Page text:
Bob Unruh joined WND in 2006 after nearly three decades with the Associated Press, as well as several Upper Midwest newspapers, where he covered everything from legislative battles and sports to tornadoes and homicidal survivalists. He is also a photographer whose scenic work has been used commercially.More ↓Less ↑
The homosexual federal judge in California who said that gender “no longer forms an essential part of marriage” when he ruled that voters in the state were constitutionally prohibited from defining marriage as being between one man and one woman is quitting.
The announcement regarding U.S. District Judge Vaughn Walker comes from Rich Wieking, clerk of the U.S. District Court for the Northern District of California.
The announcement, released late yesterday, said Walker will step down as chief judge Dec. 31 and leave the court entirely in February 2011.
The change could create huge new possibilities should the 9th U.S. Circuit Court of Appeals, where the Prop 8 case now is pending, return any or all of the case to the lower court for further action, which is not unusual for the much-overturned appellate district.
The 9th Circuit also could overturn the decision, or parts of the decision. And it could remand the case for further work at the district court level.
Walker’s decision had disregarded the terse warning contained in California Supreme Court Justice Marvin Baxter’s dissenting opinion in a 2008 case on same-sex “marriage.” That case saw same-sex “marriage” imposed by judicial fiat on the state, a result that was reversed by the Prop 8 vote.
Baxter had warned of the “legal jujitsu” required to establish same-sex “marriage” by court order.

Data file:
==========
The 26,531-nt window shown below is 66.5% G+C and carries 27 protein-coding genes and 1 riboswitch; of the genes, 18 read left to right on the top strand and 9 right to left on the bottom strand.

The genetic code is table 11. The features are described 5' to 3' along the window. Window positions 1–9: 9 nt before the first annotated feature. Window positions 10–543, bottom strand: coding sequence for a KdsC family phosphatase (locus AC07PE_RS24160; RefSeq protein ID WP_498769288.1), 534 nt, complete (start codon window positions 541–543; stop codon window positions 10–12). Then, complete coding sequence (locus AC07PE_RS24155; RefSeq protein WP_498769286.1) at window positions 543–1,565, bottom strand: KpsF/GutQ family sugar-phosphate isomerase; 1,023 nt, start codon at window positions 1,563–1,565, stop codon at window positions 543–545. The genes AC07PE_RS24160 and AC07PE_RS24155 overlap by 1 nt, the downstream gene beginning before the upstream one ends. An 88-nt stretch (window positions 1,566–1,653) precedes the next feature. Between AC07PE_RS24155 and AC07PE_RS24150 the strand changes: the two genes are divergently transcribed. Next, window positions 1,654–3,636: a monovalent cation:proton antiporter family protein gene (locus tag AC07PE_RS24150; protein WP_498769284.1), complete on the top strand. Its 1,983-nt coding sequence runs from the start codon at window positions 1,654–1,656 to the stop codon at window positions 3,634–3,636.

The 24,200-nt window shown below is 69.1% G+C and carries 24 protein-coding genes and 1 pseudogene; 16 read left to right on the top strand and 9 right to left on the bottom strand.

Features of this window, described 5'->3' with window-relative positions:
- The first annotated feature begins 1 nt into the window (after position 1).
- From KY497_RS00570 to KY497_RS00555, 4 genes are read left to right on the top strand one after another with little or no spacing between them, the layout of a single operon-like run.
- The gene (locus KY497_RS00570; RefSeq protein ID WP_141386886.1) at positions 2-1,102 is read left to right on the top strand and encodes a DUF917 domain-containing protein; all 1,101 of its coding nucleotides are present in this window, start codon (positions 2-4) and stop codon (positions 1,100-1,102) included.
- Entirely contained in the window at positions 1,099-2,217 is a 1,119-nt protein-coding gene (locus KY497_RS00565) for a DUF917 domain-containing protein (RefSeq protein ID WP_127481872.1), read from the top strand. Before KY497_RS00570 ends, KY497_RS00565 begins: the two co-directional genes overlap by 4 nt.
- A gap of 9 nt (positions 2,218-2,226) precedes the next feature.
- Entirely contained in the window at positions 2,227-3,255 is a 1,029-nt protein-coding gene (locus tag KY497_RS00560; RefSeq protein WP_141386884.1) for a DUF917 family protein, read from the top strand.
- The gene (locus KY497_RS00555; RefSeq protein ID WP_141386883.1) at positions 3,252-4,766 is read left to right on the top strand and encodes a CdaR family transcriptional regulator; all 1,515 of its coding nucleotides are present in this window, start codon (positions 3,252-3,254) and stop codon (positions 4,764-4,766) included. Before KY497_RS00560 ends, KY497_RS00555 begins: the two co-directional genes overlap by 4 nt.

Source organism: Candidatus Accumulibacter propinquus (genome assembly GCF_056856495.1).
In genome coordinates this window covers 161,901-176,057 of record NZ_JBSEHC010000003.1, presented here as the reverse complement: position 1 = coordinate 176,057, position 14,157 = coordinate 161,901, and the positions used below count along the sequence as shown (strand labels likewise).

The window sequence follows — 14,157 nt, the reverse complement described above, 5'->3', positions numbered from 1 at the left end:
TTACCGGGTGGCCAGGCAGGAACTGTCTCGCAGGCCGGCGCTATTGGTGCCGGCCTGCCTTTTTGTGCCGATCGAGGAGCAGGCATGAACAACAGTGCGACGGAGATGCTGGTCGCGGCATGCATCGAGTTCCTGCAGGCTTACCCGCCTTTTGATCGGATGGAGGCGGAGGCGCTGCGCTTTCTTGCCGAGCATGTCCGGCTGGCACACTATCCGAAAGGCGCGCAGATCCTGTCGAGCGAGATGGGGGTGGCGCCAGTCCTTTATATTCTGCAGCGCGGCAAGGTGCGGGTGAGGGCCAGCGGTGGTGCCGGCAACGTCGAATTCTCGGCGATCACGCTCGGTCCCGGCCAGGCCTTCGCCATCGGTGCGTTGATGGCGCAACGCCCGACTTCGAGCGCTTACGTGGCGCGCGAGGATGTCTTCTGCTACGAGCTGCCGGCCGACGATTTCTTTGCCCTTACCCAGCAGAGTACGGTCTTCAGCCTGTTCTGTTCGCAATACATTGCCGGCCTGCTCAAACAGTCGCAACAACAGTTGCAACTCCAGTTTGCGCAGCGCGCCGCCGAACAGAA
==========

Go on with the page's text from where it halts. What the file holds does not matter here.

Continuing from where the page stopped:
“The bans on incestuous and polygamous marriages are ancient and deeprooted, and, as the majority suggests, they are supported by strong considerations of social policy,” Baxter warned in his dissent. “Our society abhors such relationships, and the notion that our laws could not forever prohibit them seems preposterous. Yet here, the majority overturns, in abrupt fashion, an initiative statute confirming the equally deeprooted assumption that marriage is a union of partners of the opposite sex. The majority does so by relying on its own assessment of contemporary community values, and by inserting in our Constitution an expanded definition of the right to marry that contravenes express statutory law.
“Who can say that, in 10, 15 or 20 years, an activist court might not rely on the majority’s analysis to conclude, on the basis of a perceived evolution in community values, that the laws prohibiting polygamous and incestuous marriages were no longer constitutionally justified?” Baxter wrote.
“This is a classic example of radical individualism and judicial activism. Judge Walker obviously has not learned the lesson of 2008, when the California Supreme Court refused to stay its decision on marriage. That decision was reversed in short order, but it caused a huge disruption,” said chief Mathew Staver.
The alert asks supporters to contact their members of Congress and demand his removal.
“What you have here is a federal judge using the power of his position to legitimize what is sexually aberrant behavior,” Bryan Fischer, an analyst for the organization, told WND. “He’s trampling on the will of 7 million voters in California. It’s just a gross breach of his judicial responsibility.
“We think of it as an expression of judicial tyranny, judicial activism on steroids,” he said.
Walker’s replacement as chief judge, according to the court clerk, is expected to be U.S. District Judge James Ware, but whether he’ll be any more responsive to moral issues than Walker remains undetermined.
“He issued a written statement admitting the falsehood,” the report said.
The story, which Ware reportedly had told many times, including to the newspaper, was that his brother was murdered in Alabama when he was growing up. A Virgil Ware, who had a brother named James Ware, was murdered at age 13, but he was not the judge’s brother.
The report explained how the judge told of being “molded” into a “person hungry for justice” by the death of his brother. The newspaper said Ware “told about how he and his brother sneaked out of church one Sunday in 1963 to play football. They hopped on a bicycle and James pedaled while 13-year-old Virgil perched on the handlebars. Suddenly, two white teenage boys on a motor scooter pulled alongside and shouted racial epithets, Ware said. They then pulled out a rifle and shot Virgil.”
The newspaper said the shooting happened hours after a Baptist Church in Birmingham was bombed by the Ku Klux Klan.